Bio Edit

Most modern, diesel-electric locomotives manufactured by EMD (beginning with the GP30) are often hard to distinguish from one another, and often have parts or components which are hard to identify.
EMD Diagram

A detailed diagram of a BN SD40-2ECO: an early LNG (light natural gas) demonstrator, which has distinct flared radiators like that of an SD45.

Average, modern, standard-cab models consist of these traits (namely 2nd generation and early 3rd generation ones):


  1. Hood: Or "nose"; can be seen on every "A unit".
  2. Cab: Houses the crew and the operating equipment or controls to power and activate the locomotive (though, engine starters are usually located within the access panel doors on the long hood).
  3. Central Air Intake: Draws in air for the engine, and also draws air to pressurize the engine bay (engine compartment). Exhaust vent is typically mounted in the middle between numbers 3 and 4.
  4. Roof-top Fans: Center two fans are utilized for the dynamic brake grid section, while the rear three fans are meant for drawing air through the engine radiators to cool the engine (from the cool air sucked in through the air intakes). The hot air is then vented through the fans upward.
    WM GP9

    A Western Maryland (WM) "chop nose" GP9 revealing the dynamic brake grid section featuring the distinct grilles (the rooftop fan isn't visible, but is present). Models like the GP9 are often regarded as "1st generation" diesels produced by EMD, but have many notable features present on later models.

  5. Radiator Vents: Or air intake vents, which are used for drawing in or sucking in cool air to eliminate heat from the engine bay located within the interior of the main carbody, or center of the long hood.
  6. Trucks (bogeys): Frames which include or consist of the wheels, axles, and traction motors.
  7. Blower Duct: used for blowing cool air to the traction motors (and in some cases, the turbocharger or roots blower depending on the configuration of the interior cooling systems).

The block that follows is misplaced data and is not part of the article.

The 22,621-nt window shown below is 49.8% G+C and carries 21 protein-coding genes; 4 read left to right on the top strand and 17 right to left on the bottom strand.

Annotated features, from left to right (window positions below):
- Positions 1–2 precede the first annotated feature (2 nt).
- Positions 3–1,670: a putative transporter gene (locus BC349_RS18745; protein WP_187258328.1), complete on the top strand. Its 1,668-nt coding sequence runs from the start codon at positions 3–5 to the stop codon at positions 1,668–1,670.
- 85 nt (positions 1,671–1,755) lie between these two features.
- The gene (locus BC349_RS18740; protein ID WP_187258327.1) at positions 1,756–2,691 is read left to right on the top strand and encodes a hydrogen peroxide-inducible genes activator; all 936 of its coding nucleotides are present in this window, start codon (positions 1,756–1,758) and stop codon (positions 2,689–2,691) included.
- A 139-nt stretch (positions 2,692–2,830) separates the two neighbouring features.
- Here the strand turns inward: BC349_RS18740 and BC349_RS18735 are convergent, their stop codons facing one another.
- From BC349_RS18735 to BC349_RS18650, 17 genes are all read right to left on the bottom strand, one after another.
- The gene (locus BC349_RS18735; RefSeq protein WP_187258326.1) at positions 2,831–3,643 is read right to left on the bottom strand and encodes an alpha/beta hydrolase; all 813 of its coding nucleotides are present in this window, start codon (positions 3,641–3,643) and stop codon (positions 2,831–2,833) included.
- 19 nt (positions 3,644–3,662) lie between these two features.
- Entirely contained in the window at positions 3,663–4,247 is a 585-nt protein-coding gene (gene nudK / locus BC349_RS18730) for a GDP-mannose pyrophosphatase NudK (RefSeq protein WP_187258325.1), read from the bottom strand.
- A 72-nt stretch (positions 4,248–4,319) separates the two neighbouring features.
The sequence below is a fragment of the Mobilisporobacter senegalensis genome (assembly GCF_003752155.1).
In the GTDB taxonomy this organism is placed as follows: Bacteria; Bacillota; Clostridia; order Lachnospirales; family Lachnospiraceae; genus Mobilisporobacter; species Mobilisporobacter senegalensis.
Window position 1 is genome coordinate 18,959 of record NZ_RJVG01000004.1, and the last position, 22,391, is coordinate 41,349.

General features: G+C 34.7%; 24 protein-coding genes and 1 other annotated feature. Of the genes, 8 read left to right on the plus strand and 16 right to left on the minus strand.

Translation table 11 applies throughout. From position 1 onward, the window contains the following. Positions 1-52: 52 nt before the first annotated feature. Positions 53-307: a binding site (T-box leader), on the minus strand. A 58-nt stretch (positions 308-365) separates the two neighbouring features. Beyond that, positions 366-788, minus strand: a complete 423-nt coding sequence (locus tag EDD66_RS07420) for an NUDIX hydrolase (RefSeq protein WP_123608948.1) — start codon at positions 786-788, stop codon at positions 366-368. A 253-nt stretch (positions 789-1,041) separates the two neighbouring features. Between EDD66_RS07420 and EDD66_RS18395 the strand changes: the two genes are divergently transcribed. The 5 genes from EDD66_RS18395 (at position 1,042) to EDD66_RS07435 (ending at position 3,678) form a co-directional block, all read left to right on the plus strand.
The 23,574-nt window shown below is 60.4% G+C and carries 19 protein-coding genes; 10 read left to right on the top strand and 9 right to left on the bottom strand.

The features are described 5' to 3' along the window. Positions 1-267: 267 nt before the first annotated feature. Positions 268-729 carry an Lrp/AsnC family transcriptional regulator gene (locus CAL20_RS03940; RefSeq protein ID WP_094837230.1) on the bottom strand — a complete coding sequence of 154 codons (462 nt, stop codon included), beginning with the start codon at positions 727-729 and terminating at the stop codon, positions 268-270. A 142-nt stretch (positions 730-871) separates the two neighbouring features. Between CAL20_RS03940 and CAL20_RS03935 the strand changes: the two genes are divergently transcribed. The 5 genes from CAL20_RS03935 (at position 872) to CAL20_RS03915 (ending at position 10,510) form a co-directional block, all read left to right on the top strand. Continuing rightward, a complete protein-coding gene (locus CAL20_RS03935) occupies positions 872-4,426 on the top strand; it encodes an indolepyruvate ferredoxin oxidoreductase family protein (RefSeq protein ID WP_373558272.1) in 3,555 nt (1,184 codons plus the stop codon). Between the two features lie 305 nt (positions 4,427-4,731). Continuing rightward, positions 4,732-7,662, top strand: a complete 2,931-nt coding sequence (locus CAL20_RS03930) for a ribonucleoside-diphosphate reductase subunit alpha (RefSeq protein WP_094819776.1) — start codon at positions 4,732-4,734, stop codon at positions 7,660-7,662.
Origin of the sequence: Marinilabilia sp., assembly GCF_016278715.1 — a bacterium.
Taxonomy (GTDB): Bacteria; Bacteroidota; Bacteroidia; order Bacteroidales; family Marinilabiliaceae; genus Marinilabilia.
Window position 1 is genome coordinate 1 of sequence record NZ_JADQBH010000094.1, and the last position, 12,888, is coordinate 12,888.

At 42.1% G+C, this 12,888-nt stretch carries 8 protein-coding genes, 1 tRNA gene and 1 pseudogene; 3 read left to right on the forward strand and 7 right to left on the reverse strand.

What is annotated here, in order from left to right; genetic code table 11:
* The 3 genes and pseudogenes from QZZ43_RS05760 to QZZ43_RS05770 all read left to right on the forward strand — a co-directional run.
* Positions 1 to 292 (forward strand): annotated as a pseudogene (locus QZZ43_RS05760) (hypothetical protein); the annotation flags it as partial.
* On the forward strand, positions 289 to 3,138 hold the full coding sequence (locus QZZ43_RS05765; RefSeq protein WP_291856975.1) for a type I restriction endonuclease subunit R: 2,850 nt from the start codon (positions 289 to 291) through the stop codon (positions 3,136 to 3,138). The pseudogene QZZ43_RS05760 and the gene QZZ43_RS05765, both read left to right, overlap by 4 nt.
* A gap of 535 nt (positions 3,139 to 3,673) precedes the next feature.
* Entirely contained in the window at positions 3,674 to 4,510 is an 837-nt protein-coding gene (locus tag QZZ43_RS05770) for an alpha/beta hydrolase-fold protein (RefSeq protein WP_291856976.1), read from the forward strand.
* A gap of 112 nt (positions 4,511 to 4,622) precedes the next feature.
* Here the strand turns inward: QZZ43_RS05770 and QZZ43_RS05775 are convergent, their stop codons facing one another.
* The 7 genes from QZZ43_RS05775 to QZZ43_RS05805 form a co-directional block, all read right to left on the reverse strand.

8. Dynamic Brake Grilles: Intakes utilized for cooling air for the dynamic brake rheostats. Exists if dynamic brakes are fitted.
  9. Cab Door: Used by crew members for accessing the cab (door shown is the front door, while a back or rear door is located on the rear of the engineer's side of the cab).
  10. External Handbrake: Placed on the side of the short hood. Used for holding the locomotive when stopped or stored. In this instance a ratchet system, but is often found as a wheel type. This was moved near to the end of the long hood when Safety Cabs were introduced beginning with the SD60M.
    SD50 Diagram

    A diagram example of an ex-SP (nee DRGW) SD50.

  11. Brake Cylinders: Used for storing pressurized air, and are connected to the brake pistons and shoes.
  12. Fuel Tank: Houses fuel for the locomotive (bell is usually located in front of right-side fuel tank as observed closely in the image shown above).
  13. Air Tanks: Mounted on both sides above the fuel tank; used for storing pressurized air for the brake cylinders, and commonly acts as the "brain", while the interior brake levers mounted on the control stand(s) serve as the "nerves".


  1. Blower Duct
  2. Exhaust Vent
  3. Dynamic Brake Grid: Consisting of vents or grilles (mounted below the opposing upper ones), a radiator fan, and acess panels or side doors.
  4. Brake Wheel (external handbrake)


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